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I've been a Canberran since moving here from Adelaide on the first day of 1980. I now live in suburban Duffy with my partner Louise Maher, ABC 666 radio and on-line journalist. Among my early memories is following Sleepy Lizards (Shinglebacks) around the paddocks north of Adelaide, guarded by the faithful bull terrier. I have always been passionate about the natural world, trying to understand how it works, how the nature of Australia came to be, and sharing those understandings. My especial passions are birds, orchids and mammals. For much of my life I have been a full-time naturalist, running bush tours, writing books etc, doing consultancies, presenting a regular radio slot on local ABC, chairing a government environment advisory committee and running adult education classes. Recently I have eased back somewhat, but am still writing, teaching, doing some radio work and running overseas tours - as part of my fascination with our Gondwanan origins I've been running tours to South America for the past decade. I was awarded the Australian Plants Society Award in 2001 and the Australian Natural History Medallion in 2006, both for services to education and conservation.

Thursday, 24 September 2015

Colours in Nature: orange - invertebrates

Back from another wonderful trip to South America - you'll be seeing more on that very soon - so this offering is 'live' again. Last time, in looking at some orange reptiles and frogs, I mentioned the class of chemicals known as pterins, which were first discovered as pigments in the wings of Pierid butterflies; the best-known of these are the ubiquitious Cabbage Whites, but there are many yellow, and of course orange ones too. Since then pterins have been found in the wings of many other butterflies, as well as wasps and crustaceans, but it is highly likely that they are the basis of other orange invertebrates too. But we might as well start with some orange butterflies from various places, including right here in Canberra.
Australian Painted Lady (though this one is a male Lady!) Vanessa kershawi,
on Isotoma sp., Australian National Botanic Gardens, Canberra.
And I can't really omit a butterfly with Orange in its name, though I reckon it's stretching the definition a tad - not for the first time, as observed in my previous Orange postings.
Orange Bush-brown Mycalesis terminus, Ingham, Queensland.
Both these species are in the huge and colourful family Nymphalidae; despite the history of pterins
I can't actually find a photo of mine depicting an orange Pieridae.
I can offer orange butterflies from Africa and South America too, both of which (if my identification is correct, by no means something to be assumed) are also Nymphalids.
Cymothoe sp., Bwindi Impenetrable National Park, Uganda.
This is a genus of some 70 species restricted to the great forests of West and Central Africa.
Heliconius sp., Manu National Park, Peru.
This widespread and diverse neotropical genus advertises its unpalatability - it takes up nasty cyanides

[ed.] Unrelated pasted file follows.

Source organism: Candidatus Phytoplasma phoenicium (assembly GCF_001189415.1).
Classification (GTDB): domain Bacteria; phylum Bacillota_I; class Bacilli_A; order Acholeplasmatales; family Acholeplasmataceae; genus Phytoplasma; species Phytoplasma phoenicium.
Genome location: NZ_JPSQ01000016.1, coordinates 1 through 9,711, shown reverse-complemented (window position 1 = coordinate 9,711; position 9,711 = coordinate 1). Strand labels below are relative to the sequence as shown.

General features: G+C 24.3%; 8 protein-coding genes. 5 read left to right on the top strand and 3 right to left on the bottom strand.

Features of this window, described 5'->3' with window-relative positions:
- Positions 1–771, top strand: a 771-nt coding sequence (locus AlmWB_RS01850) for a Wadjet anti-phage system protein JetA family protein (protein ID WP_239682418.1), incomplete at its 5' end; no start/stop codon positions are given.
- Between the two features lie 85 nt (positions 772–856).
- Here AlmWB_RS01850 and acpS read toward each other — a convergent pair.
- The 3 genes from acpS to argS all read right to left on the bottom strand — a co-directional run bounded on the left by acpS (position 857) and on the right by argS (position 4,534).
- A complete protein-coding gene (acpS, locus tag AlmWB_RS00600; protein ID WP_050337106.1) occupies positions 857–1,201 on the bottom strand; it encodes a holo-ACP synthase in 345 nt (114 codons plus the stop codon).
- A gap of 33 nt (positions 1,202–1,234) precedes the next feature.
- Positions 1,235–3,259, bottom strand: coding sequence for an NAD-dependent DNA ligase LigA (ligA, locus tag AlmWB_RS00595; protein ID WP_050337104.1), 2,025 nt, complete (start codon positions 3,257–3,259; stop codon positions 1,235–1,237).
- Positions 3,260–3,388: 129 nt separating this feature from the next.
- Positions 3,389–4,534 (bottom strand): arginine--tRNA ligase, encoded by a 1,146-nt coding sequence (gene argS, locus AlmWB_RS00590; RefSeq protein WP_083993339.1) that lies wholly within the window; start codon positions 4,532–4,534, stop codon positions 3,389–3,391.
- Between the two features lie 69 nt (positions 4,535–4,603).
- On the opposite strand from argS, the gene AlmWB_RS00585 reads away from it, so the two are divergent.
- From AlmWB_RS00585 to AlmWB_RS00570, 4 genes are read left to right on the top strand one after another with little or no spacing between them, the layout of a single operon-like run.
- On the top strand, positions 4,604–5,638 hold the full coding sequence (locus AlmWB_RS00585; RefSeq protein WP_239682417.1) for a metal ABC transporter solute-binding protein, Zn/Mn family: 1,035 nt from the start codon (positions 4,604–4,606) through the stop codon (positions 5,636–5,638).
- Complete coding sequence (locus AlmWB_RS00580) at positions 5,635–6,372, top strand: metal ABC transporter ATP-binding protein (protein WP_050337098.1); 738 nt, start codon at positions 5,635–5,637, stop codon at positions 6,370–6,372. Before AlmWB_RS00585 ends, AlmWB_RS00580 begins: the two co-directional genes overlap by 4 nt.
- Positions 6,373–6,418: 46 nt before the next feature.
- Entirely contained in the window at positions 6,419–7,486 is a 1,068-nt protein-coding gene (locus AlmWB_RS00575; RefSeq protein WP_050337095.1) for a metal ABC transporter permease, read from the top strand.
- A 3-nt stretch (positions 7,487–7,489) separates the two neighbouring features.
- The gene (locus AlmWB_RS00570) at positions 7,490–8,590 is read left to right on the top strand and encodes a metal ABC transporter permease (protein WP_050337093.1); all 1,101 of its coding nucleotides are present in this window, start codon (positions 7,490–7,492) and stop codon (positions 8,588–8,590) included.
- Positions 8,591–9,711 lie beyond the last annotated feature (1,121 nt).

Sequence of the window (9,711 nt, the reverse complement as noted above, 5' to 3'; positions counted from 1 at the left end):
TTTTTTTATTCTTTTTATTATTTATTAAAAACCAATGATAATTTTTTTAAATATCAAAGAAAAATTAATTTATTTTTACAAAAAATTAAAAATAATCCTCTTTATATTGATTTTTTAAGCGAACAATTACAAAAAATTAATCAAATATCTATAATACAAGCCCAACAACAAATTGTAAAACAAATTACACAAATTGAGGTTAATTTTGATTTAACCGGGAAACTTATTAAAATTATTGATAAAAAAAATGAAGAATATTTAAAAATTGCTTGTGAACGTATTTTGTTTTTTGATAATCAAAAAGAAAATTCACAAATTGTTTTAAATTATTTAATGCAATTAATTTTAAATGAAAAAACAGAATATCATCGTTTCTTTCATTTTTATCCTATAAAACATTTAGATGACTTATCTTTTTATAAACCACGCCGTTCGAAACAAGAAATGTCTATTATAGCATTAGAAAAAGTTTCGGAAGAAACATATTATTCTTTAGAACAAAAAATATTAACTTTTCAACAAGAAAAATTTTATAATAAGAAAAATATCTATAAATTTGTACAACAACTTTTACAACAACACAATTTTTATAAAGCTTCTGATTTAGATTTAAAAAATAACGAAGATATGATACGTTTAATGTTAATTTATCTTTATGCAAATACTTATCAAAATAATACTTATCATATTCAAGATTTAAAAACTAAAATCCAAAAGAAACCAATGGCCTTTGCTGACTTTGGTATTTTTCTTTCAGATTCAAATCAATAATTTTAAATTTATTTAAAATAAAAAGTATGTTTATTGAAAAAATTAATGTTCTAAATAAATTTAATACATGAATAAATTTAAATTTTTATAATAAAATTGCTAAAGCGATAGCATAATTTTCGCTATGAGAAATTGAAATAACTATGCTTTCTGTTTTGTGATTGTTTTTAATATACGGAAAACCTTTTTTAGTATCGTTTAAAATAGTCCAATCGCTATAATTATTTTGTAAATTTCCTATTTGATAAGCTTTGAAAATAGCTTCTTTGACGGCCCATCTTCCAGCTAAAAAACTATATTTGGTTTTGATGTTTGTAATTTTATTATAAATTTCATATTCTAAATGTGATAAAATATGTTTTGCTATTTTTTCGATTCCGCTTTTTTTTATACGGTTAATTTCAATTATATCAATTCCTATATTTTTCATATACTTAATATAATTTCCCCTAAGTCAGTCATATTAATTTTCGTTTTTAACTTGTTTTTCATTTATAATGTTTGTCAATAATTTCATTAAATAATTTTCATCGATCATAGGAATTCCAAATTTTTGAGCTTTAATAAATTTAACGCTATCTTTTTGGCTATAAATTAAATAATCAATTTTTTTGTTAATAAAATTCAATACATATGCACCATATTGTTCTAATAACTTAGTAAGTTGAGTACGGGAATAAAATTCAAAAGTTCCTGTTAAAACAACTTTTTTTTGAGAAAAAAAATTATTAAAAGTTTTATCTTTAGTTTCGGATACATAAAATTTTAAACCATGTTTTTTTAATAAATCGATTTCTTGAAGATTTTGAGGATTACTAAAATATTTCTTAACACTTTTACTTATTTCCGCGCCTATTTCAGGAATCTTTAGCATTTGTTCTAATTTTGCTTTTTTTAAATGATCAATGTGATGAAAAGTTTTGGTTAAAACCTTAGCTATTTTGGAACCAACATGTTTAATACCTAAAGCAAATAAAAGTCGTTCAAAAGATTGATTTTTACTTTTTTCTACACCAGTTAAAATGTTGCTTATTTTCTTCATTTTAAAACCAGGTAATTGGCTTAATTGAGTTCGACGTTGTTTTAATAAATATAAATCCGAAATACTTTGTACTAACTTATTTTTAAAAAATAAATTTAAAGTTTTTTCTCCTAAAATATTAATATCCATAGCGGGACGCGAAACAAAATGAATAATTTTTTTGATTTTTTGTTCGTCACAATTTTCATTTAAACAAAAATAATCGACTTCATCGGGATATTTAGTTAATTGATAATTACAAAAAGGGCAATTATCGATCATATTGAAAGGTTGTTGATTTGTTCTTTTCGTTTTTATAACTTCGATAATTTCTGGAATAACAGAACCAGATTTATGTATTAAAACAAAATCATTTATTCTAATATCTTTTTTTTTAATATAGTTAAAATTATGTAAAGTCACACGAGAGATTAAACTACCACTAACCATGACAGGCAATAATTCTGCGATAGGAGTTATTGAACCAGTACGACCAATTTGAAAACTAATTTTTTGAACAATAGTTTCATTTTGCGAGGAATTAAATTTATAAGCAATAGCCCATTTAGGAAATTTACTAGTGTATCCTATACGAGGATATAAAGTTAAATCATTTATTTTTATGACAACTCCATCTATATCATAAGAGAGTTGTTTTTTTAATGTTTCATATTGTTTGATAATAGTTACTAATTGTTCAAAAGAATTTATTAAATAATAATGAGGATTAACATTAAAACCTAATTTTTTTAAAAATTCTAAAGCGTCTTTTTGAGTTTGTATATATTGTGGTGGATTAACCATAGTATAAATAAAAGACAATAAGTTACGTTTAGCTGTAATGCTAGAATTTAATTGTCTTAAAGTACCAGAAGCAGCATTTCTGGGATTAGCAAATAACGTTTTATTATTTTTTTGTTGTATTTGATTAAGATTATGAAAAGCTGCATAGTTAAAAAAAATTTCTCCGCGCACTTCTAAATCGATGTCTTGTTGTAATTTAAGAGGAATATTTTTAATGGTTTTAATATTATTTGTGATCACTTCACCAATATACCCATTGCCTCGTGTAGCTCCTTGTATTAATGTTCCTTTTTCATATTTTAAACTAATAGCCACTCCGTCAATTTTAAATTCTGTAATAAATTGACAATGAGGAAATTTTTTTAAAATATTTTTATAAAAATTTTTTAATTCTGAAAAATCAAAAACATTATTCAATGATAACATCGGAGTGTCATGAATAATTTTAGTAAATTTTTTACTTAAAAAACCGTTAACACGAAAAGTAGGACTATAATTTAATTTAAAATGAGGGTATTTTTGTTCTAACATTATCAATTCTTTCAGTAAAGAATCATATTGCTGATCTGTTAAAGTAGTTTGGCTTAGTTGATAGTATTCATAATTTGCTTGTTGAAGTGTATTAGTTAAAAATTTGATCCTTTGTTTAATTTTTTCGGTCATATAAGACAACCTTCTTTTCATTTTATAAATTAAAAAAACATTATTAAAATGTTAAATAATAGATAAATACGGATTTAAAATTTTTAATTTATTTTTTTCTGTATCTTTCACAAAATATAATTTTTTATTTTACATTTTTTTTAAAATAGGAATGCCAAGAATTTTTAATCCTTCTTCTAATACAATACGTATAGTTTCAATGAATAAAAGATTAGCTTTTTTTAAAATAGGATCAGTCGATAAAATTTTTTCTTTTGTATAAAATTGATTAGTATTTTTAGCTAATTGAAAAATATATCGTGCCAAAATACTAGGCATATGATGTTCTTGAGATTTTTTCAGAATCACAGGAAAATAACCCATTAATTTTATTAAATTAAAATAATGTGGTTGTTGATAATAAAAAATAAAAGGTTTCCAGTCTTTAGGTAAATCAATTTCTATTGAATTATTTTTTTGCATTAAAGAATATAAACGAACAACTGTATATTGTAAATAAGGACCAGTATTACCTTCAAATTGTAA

from its food plants - with bright colours. A lot of work has been done on Mullerian Mimicry in this genus,
where many species resemble each other to reinforce the message to predators. Additionally other, perfectly palatable, butterflies also mimic Heliconius for their own protection (known as Batesian Mimicry).
Two Red Flashers Panacea prola, (with a blue friend, hitherto unidentified by me), Manu National Park.
Despite the common name, these look pretty orange to me!
Orange wasps, you may recall, have also been identified as deriving their colour from pterins. Here are a couple of examples.
Spider Wasp, Family Pompilidae, Machu Picchu, Peru.
Like the butterflies, the wings are the orange aspect here; this is not always the case however.
I assume, but do not know, that the orange legs and bodies of many other wasps are also down to pterins.
'Fire Wasp' (local name, for its ferocious sting) Urabamba, Peruvian Andes.
Potter Wasp, Family Vespidae, Kata Tjuta NP, central Australia.
She needs a lot of water to construct the characteristic mud nests.
Another spider-hunter, this time near Winton, western Queensland.
As for other orange insects, I'm not aware of work that has been done to identify the relevant pigments, but it seems likely that pterins are also involved.
Patagonian Bumblebee Bombus dahlbomii Torres Del Paine National Park, Chilean Patagonia.
This magnificent insect - the world's largest bumblebee - is at risk of extinction following the deliberate
introduction of European bumblebees, carrying parasitic protozoans which are fatal to their Patagonian
relatives, though they themselves are immune.
Chrysomelid beetle munching its way through an acacia phyllode,
Whyalla Conservation Park, South Australia.
Ladybird Coccinella transversalis, Namadgi NP near Canberra.
Harlequin Bug, Family Scutelleridae, Undara National Park, Queensland.
And lastly, moving away from the bush to the sea, pterins have been identified in orange crustaceans, presumably including this lovely crab.
Male Orange-clawed Fiddler Crab Uca coarctata, Mission Beach, Queensland.
The ludicrously enlarged claw is useless for foraging - the other, small claw does all the food gathering - and is solely
used for signalling superiority, and fighting when bluff fails.
So, that will about do us for our excursion into the orange world. Except that I should come back one day to celebrate some orange flowers - but perhaps not just yet.

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